Imports at the nation's top 12 container ports during the first half of 2017 are expected to increase 4.6 percent from the same period in 2016 as a stronger U.S. economy triggers greater demand for products made overseas, according to a monthly report published today by the National Retail Federation (NRF) and consultancy Hackett Associates.
According to the "Global Port Tracker" survey, 9.4 million twenty-foot boxes will enter U.S. ports between January and June. The strongest year-over-year growth will occur during the traditionally strong months of March and April. The only down month will be February, which this year will be affected by the historically late start to the Lunar New Year, a three-week holiday period when most Chinese factories are closed. The 2017 Lunar New Year began on Jan. 28.
Not surprisingly, the report said January import traffic was expected to rise by 6.6 percent, as production that might have occurred in February was pulled forward into the prior month because of the holiday. Final figures for January are not yet available. The 2017 projections, if accurate, would be nearly three times the 1.6-percent growth rate recorded from the first half of 2016 over the same period in 2015.
The numbers came the day after NRF forecast that 2017 retail sales—excluding automobiles, gasoline, and restaurants—would increase between 3.7 and 4.2 percent over 2016. The 2017 projections are "very much in line with what we are forecasting for retail sales and consumer spending this year," NRF Vice President for Supply Chain and Customs Policy Jonathan Gold said in a statement. "Retailers try to balance inventories very carefully with demand. So, when retailers import more merchandise, that's a pretty good indicator of what they are expecting to happen with sales."
The projected volumes do not directly correlate to sales because the port tracker counts the number of containers, not the value of the cargo inside them.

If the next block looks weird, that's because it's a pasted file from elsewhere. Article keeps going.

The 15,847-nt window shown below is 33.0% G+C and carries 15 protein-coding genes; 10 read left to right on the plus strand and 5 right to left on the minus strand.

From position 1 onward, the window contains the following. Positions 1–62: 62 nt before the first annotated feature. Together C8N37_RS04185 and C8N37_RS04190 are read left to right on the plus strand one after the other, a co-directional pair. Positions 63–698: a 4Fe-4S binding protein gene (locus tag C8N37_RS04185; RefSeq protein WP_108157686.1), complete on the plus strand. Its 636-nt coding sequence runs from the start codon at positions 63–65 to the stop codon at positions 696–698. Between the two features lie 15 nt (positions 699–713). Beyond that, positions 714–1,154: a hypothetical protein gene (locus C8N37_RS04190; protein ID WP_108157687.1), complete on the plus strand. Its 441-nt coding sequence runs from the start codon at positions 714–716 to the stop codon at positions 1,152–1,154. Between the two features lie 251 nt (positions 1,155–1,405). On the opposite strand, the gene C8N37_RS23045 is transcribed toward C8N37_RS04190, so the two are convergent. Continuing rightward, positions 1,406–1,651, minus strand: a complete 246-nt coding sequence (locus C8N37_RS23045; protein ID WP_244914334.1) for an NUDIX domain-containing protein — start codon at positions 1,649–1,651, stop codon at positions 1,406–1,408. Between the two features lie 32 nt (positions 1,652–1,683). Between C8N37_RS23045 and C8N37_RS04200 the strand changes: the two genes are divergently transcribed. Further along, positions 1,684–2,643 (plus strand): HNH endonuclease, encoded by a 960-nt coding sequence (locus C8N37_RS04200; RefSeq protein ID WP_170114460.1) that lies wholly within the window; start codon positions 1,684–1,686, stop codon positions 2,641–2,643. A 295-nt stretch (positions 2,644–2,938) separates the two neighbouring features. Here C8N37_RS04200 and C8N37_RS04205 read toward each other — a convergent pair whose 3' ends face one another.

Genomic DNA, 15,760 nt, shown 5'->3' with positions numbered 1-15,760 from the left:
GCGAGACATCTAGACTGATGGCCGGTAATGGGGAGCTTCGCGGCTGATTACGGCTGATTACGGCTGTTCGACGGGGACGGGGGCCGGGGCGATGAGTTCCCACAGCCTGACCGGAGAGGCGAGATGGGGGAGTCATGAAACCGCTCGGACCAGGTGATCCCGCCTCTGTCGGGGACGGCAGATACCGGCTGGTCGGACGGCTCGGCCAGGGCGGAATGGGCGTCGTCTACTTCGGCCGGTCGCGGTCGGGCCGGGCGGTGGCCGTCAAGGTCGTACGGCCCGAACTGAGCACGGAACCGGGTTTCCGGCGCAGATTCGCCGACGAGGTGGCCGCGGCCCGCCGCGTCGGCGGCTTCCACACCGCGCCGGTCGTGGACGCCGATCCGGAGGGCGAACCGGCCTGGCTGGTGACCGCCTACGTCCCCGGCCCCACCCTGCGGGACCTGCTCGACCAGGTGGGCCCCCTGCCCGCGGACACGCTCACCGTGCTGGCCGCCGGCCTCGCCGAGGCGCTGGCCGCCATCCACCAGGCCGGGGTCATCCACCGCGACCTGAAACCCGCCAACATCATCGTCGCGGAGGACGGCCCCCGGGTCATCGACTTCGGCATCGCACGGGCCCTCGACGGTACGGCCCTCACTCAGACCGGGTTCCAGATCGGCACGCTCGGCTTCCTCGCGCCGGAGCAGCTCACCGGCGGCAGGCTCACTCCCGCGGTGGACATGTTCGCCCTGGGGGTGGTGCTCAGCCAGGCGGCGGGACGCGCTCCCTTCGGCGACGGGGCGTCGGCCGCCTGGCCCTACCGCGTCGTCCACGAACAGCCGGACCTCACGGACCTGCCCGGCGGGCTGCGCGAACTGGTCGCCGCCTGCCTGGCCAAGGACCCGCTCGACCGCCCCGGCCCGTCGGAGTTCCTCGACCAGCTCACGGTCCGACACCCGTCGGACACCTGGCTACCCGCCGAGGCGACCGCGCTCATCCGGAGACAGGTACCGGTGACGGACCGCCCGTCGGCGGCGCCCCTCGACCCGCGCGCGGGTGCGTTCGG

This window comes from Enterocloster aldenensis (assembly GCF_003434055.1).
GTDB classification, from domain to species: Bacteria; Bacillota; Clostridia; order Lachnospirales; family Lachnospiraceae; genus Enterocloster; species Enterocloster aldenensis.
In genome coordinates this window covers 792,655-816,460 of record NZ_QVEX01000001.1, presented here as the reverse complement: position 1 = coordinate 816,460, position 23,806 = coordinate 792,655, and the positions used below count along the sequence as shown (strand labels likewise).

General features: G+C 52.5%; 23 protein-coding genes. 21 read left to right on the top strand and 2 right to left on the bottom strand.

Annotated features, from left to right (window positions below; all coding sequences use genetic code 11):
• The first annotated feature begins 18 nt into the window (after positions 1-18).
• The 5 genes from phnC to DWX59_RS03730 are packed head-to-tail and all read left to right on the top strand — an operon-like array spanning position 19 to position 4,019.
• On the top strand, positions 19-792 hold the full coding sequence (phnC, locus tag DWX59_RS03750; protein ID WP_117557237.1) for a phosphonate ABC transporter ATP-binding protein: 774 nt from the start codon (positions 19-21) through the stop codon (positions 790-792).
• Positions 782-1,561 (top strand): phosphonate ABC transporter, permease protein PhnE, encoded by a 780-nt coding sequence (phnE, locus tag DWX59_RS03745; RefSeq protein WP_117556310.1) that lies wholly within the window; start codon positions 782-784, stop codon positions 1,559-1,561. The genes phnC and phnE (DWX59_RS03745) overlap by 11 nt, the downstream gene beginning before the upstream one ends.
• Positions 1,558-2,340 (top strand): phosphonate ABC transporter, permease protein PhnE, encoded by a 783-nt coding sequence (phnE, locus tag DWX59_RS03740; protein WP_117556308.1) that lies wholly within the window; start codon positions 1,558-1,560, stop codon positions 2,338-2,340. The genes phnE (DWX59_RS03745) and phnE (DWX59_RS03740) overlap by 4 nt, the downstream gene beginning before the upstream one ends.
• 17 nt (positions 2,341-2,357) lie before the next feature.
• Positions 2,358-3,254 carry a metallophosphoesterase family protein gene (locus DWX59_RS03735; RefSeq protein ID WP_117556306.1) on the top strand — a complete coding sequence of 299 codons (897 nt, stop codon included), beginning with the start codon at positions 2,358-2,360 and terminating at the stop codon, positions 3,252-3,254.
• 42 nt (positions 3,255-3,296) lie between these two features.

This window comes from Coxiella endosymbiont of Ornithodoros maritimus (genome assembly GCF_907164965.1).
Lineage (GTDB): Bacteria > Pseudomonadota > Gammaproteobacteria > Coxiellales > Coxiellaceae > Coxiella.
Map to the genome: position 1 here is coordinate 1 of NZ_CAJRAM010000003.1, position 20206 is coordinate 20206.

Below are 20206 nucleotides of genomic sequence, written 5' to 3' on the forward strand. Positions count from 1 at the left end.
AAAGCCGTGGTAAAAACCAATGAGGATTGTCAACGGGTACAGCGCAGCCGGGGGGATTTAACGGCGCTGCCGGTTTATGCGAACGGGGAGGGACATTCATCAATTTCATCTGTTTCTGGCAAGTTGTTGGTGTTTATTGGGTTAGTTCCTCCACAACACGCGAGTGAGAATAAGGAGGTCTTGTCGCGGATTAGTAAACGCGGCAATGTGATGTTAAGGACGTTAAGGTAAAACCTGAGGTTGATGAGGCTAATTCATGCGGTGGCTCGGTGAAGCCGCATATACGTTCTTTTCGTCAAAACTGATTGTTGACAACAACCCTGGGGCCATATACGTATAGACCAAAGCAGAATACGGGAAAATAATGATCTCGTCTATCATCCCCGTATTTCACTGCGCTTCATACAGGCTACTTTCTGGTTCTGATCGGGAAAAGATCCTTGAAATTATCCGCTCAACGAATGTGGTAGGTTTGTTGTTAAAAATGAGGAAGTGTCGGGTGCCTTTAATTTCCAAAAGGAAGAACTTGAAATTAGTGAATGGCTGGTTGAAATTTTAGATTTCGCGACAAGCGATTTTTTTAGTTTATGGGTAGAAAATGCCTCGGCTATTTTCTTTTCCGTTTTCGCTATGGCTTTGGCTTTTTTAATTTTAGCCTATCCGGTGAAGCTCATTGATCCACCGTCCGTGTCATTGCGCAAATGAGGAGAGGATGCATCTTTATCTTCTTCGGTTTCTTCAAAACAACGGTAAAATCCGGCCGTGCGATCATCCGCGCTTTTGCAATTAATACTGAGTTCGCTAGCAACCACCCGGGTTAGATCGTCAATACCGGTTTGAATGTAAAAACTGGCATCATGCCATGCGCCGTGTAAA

"The United States is well placed in 2017, and is likely to outperform most of the rest of the developed economies," said Ben Hackett, founder of the firm that bears his name. "If the infrastructure investments promised by the new administration come about, we can expect stronger growth than in 2016, but that assumes good relationships with U.S. trading partners and no recourse to trade barriers that would result in a tit-for-tat response."
In December, the latest month of available firm data, the 12 ports handled 1.58 million twenty-foot equivalent units (TEU). That was down 3.8 percent from November, a normal occurrence as most holiday goods entered U.S. commerce long before December. However, units in December rose 10.2 percent from December 2015 levels.
All told, 2016 import cargo volume hit 18.8 million TEU, up 3.2 percent from 2016. TEU volume in 2015 had increased by 5.4 percent over 2014. One TEU is one 20-foot-long cargo container or its equivalent.
The Port Tracker covers activity at Los Angeles/Long Beach; Oakland, Calif.; Seattle and Tacoma, Wash.; New York/New Jersey; Hampton Roads, Va.; Charleston, S.C.; Savannah, Ga.; Port Everglades and Miami, Fla.; and Houston.